America's Smallest State Economy

Looking at state economies seems an artificial way to break out pieces of the broader United States. More often, experts look at the breakdown by industry. Done this way, tech dominates business output, which puts tech at the top of the list.

Another way to look at states is via consumption, both by businesses and individuals. Consumer spending makes up two-thirds of the national gross domestic product. In this case, states with larger populations get a clear advantage.

To determine America’s smallest state economy, 24/7 Wall St. reviewed each state’s second-quarter 2021 real GDP per capita, expressed in 2012 dollars, using data from the Bureau of Economic Analysis. The poverty rate for each state came from the U.S. Census Bureau’s 2019 American Community Survey, and August unemployment rates are from the Bureau of Labor Statistics.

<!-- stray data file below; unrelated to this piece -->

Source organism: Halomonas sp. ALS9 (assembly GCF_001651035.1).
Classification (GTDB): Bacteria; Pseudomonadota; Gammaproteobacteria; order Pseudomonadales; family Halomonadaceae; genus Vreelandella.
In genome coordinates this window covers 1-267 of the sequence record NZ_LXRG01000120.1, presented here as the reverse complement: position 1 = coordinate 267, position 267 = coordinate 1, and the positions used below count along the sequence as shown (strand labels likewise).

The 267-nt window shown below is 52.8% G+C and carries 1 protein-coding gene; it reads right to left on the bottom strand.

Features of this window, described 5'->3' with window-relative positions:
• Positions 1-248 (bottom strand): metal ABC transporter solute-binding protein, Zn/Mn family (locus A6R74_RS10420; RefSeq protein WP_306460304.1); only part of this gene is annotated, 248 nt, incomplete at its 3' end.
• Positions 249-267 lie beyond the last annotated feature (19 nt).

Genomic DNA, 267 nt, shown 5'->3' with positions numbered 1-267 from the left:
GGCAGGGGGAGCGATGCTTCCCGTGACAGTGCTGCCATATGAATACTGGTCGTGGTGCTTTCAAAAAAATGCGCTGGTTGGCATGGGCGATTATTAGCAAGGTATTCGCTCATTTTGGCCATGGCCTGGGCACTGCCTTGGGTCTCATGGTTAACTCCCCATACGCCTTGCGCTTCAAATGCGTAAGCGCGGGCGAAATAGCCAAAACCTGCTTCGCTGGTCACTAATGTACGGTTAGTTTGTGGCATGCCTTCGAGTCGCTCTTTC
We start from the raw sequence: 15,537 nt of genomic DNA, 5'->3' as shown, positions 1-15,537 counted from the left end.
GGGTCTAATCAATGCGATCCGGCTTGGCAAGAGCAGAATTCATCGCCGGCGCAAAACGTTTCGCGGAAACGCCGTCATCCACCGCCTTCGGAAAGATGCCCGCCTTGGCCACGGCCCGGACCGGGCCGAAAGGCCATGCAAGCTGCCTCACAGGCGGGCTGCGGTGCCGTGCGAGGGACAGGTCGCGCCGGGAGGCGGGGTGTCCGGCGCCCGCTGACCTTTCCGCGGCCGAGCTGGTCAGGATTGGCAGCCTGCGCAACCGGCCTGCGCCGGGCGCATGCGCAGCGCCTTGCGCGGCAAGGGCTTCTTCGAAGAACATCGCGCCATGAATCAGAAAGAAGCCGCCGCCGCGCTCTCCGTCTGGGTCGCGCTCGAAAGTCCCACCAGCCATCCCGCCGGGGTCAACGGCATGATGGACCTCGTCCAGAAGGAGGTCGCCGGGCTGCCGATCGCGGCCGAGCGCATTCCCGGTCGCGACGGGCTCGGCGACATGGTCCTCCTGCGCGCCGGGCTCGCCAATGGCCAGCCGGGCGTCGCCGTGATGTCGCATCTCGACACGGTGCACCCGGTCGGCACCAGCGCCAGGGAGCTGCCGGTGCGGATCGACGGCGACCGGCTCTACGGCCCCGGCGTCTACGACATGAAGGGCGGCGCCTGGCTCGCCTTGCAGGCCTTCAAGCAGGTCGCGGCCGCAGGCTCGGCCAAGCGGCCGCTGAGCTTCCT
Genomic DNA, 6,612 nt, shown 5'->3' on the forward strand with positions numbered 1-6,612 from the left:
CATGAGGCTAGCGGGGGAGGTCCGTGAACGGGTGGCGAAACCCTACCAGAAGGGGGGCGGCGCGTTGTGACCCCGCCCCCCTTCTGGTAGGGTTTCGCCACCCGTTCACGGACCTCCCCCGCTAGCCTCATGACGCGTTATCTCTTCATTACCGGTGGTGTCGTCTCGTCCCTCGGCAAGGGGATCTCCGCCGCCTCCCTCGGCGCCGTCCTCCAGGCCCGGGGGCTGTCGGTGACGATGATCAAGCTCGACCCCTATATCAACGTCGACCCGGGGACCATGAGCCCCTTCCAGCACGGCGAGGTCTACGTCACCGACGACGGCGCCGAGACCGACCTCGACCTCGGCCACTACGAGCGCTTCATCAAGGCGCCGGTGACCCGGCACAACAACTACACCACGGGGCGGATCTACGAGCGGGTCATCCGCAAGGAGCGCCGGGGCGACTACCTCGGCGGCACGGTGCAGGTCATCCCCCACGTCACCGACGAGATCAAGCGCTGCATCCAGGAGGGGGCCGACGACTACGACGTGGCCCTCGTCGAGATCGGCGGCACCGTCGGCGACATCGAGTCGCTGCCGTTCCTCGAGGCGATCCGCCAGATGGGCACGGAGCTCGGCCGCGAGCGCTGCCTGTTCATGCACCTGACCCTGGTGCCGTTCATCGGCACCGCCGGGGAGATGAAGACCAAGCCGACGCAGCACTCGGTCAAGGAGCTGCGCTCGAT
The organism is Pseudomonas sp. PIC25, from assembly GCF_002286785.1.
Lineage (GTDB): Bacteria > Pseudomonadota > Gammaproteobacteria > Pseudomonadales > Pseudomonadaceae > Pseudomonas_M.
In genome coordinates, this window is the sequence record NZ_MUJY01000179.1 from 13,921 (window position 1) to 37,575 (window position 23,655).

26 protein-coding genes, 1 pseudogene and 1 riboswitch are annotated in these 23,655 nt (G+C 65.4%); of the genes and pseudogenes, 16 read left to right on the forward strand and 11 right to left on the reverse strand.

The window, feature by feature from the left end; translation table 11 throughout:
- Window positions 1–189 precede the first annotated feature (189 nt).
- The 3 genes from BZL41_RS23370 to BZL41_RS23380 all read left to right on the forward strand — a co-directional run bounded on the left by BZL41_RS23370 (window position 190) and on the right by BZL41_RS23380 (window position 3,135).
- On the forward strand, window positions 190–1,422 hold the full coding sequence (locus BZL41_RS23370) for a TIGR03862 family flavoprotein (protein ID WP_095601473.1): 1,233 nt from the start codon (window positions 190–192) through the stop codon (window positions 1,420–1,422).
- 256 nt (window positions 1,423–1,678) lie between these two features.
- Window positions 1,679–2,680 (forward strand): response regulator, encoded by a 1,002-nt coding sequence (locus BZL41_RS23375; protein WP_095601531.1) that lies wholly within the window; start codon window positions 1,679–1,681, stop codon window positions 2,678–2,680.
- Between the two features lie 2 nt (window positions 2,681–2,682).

The United States has a total gross domestic product of about $19.4 trillion, by far the largest in the world. On a per capita basis, this breaks down to about $59,000 annually. By comparison, Yemen, one of the poorest countries in the world, has a per capita GDP of just $824, according to the most recent data from the World Bank.

It is important to note here that size matters. Larger states usually have larger economies, though this is not always the case. Alaska is the largest U.S. state by landmass but has the fifth-lowest GDP. Massachusetts is relatively small but boasts the second-highest GDP, by our yardstick.

The state with the smallest economy is Mississippi. Here are the details:

  • Q2 real GDP per capita: $34,901.51
  • Q2 real GDP: $103.87 billion (15th lowest)
  • August unemployment rate: 6.00% (13th highest)
  • 2019 poverty rate: 19.75% (the highest)

Click here to see which states have the largest and smallest economies.